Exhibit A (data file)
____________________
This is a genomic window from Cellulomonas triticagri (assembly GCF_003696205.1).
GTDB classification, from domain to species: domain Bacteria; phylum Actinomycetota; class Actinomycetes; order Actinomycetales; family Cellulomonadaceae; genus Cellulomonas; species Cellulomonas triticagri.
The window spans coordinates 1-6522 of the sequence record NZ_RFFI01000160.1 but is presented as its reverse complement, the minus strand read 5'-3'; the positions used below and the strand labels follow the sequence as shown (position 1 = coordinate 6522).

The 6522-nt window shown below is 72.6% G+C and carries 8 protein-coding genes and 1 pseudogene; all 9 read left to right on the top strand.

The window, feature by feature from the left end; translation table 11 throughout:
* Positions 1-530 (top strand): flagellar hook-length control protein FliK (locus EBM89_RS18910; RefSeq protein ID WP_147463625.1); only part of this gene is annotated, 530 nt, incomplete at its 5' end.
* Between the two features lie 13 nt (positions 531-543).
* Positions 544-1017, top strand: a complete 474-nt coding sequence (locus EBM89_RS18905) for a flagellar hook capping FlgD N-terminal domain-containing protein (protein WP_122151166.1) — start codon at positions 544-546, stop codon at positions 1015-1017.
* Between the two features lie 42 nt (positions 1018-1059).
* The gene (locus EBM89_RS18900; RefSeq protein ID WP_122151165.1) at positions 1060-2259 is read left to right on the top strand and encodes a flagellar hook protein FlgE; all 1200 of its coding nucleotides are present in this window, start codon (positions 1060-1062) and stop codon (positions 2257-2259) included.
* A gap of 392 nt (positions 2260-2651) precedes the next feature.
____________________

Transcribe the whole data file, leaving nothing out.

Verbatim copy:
This is a genomic window from Cellulomonas triticagri (assembly GCF_003696205.1).
GTDB classification, from domain to species: domain Bacteria; phylum Actinomycetota; class Actinomycetes; order Actinomycetales; family Cellulomonadaceae; genus Cellulomonas; species Cellulomonas triticagri.
The window spans coordinates 1-6522 of the sequence record NZ_RFFI01000160.1 but is presented as its reverse complement, the minus strand read 5'-3'; the positions used below and the strand labels follow the sequence as shown (position 1 = coordinate 6522).

The 6522-nt window shown below is 72.6% G+C and carries 8 protein-coding genes and 1 pseudogene; all 9 read left to right on the top strand.

The window, feature by feature from the left end; translation table 11 throughout:
* Positions 1-530 (top strand): flagellar hook-length control protein FliK (locus EBM89_RS18910; RefSeq protein ID WP_147463625.1); only part of this gene is annotated, 530 nt, incomplete at its 5' end.
* Between the two features lie 13 nt (positions 531-543).
* Positions 544-1017, top strand: a complete 474-nt coding sequence (locus EBM89_RS18905) for a flagellar hook capping FlgD N-terminal domain-containing protein (protein WP_122151166.1) — start codon at positions 544-546, stop codon at positions 1015-1017.
* Between the two features lie 42 nt (positions 1018-1059).
* The gene (locus EBM89_RS18900; RefSeq protein ID WP_122151165.1) at positions 1060-2259 is read left to right on the top strand and encodes a flagellar hook protein FlgE; all 1200 of its coding nucleotides are present in this window, start codon (positions 1060-1062) and stop codon (positions 2257-2259) included.
* A gap of 392 nt (positions 2260-2651) precedes the next feature.